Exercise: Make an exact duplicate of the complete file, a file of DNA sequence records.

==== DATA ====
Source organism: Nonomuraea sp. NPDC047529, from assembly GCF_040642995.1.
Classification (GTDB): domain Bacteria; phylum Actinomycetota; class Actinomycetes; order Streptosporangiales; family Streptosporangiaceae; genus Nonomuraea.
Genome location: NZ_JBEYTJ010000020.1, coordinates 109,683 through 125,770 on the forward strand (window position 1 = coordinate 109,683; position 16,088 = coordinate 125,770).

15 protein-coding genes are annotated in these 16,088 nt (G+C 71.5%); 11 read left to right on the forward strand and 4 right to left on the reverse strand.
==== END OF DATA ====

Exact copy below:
Source organism: Nonomuraea sp. NPDC047529, from assembly GCF_040642995.1.
Classification (GTDB): domain Bacteria; phylum Actinomycetota; class Actinomycetes; order Streptosporangiales; family Streptosporangiaceae; genus Nonomuraea.
Genome location: NZ_JBEYTJ010000020.1, coordinates 109,683 through 125,770 on the forward strand (window position 1 = coordinate 109,683; position 16,088 = coordinate 125,770).

15 protein-coding genes are annotated in these 16,088 nt (G+C 71.5%); 11 read left to right on the forward strand and 4 right to left on the reverse strand.